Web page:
The blog Smart Bitches, Trashy Books is a most useful source for information and discussion about e-books and e-reading devices. In a January entry, Sarah said this:
But when I'm reading, I do one thing and one thing only...
...and while that may seem bleeding obvious, it's also pertinent, relevant and insightful. When the kids we teach are accustomed to - expect to? - do multiple things at once, enabled by computers and technology and the internet and so forth, reading remains something that requires focus and attention. Strikes me that this has usefulness beyond the fun/pleasure of reading: it gives kids a different experience, an opportunity to learn a different skill. Another skill, along with multitasking. Getting lost in a book - always excellent. Being able to focus, also useful.
Here's an extract from the entry, Reading, Writing and Technology: Changing Readers and Reading:
If Cashmore is correct in his predictions for multifunction devices, and if, as Pierre Teilhard de Chardin - and Flannery O’Connor - insist, everything that rises must converge, the possibility of more functional programs targeted at diverse activities meant for a single device means that readers will have a lot to choose from when they actually sit down to read. As new multi-function devices are appearing in the realm of nearly possible and almost on sale like ships on the horizon line, I find myself looking again and again at how I read, what I read, and whether it’s changed at all.
The following aspect of my reading habits has not changed: reading is one of the very few times I do Only One Thing. Anyone with a uterus knows what I’m talking about: I multitask. Most of the time, I’m researching, writing, using Twitter, writing email, and listening to music. Or, I’m washing bottles and plates, making lunches, serving and preparing dinner, talking to Hubby, refereeing fights over Lego Sir Topham Hat, and possibly also snacking. I never do just one thing at a time...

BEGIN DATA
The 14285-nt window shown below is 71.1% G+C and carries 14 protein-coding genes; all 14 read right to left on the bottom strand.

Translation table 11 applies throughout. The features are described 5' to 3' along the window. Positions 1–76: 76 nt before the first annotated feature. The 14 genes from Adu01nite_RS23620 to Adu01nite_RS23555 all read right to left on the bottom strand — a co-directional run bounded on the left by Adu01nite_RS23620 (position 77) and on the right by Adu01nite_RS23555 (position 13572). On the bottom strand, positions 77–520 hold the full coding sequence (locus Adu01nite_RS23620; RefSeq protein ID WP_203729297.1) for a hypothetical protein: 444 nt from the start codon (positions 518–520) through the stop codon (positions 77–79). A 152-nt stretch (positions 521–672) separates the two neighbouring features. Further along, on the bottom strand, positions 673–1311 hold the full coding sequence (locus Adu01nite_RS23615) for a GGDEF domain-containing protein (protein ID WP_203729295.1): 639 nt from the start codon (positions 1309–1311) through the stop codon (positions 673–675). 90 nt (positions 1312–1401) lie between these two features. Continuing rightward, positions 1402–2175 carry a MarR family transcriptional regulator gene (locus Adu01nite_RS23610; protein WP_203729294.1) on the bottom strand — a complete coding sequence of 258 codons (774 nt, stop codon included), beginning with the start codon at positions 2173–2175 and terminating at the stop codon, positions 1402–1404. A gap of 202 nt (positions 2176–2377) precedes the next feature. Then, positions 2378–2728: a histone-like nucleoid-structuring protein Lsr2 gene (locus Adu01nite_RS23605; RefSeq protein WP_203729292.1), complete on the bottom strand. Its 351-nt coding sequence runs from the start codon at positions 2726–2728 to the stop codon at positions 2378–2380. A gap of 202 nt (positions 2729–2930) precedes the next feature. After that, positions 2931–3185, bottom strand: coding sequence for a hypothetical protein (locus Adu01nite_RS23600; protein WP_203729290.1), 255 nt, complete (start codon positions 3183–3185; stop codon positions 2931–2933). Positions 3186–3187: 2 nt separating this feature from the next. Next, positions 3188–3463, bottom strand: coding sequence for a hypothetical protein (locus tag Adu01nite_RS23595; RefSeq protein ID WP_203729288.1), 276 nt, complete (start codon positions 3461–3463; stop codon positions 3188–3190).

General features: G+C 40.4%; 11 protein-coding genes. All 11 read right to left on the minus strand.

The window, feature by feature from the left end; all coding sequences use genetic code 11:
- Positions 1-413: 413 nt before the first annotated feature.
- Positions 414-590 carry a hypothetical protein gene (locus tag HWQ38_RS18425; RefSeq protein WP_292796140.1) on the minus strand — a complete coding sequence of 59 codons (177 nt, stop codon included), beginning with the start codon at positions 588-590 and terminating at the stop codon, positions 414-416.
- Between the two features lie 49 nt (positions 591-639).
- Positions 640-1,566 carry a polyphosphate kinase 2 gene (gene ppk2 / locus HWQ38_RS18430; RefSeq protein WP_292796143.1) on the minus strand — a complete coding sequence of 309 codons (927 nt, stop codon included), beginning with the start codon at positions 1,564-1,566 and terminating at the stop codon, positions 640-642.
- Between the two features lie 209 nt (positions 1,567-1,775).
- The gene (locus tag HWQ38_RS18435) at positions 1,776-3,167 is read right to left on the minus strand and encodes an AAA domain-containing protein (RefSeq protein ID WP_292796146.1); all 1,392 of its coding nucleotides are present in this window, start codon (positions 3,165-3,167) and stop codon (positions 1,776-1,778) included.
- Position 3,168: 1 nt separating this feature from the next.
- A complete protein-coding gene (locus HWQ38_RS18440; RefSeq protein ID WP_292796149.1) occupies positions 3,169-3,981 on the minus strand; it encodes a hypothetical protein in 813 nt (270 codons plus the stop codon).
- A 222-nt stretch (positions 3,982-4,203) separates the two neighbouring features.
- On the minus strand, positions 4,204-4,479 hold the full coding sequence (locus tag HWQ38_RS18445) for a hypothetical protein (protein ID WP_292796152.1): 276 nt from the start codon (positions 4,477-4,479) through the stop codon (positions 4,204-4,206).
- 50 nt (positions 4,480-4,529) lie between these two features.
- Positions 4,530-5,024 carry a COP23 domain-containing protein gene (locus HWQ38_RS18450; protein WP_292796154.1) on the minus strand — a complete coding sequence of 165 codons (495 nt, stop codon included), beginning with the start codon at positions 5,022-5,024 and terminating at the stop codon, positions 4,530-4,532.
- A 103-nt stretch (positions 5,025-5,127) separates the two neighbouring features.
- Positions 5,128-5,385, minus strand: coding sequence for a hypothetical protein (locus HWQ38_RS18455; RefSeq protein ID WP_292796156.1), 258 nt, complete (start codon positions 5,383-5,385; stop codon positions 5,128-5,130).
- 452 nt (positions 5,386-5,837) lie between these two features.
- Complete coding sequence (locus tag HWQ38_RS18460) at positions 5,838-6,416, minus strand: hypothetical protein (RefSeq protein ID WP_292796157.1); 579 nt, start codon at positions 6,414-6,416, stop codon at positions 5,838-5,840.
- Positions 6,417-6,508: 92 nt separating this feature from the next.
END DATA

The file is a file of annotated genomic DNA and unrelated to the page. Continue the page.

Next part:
But when I’m reading, I do one thing and one thing only because I can’t read and focus on anything else.
For that reason, I adore the comfort and simplicity of a dedicated electronic reading device. I don’t want to have things beeping and alerting me and tempting me to Google whether the price has dropped on that giant thing I wanted. I want to do the one thing that restores my mental batteries and gives me the utter mental isolation and thoughtful peace I crave when I’m exhausted: just reading, nothing but reading, and only, exceptionally reading.
One thing we've been working on in relation to this in our library is the creation of our reading lounge areas, so kids can relax, be comfortable and get lost in reading. We now have enough comfortable, soft seats for every student in a class of thirty to be sitting in one. A few still prefer the floor, and we still have the floor cushions; but with every student seated comfortably, they settle down, relax and read far more effectively. See? It's not just 'decorating'. Comfort is a tool and a strategy.
At break times, I'm a bit of a mean cow: the reading lounge areas are for [book] reading - the laptoppers are welcome to settle at the tables/desks, but I move them on from the reading lounges, so the screens and moving images and (often) discussions are not a distraction. (It's also ergonomically a bit smarter for the laptoppers, too).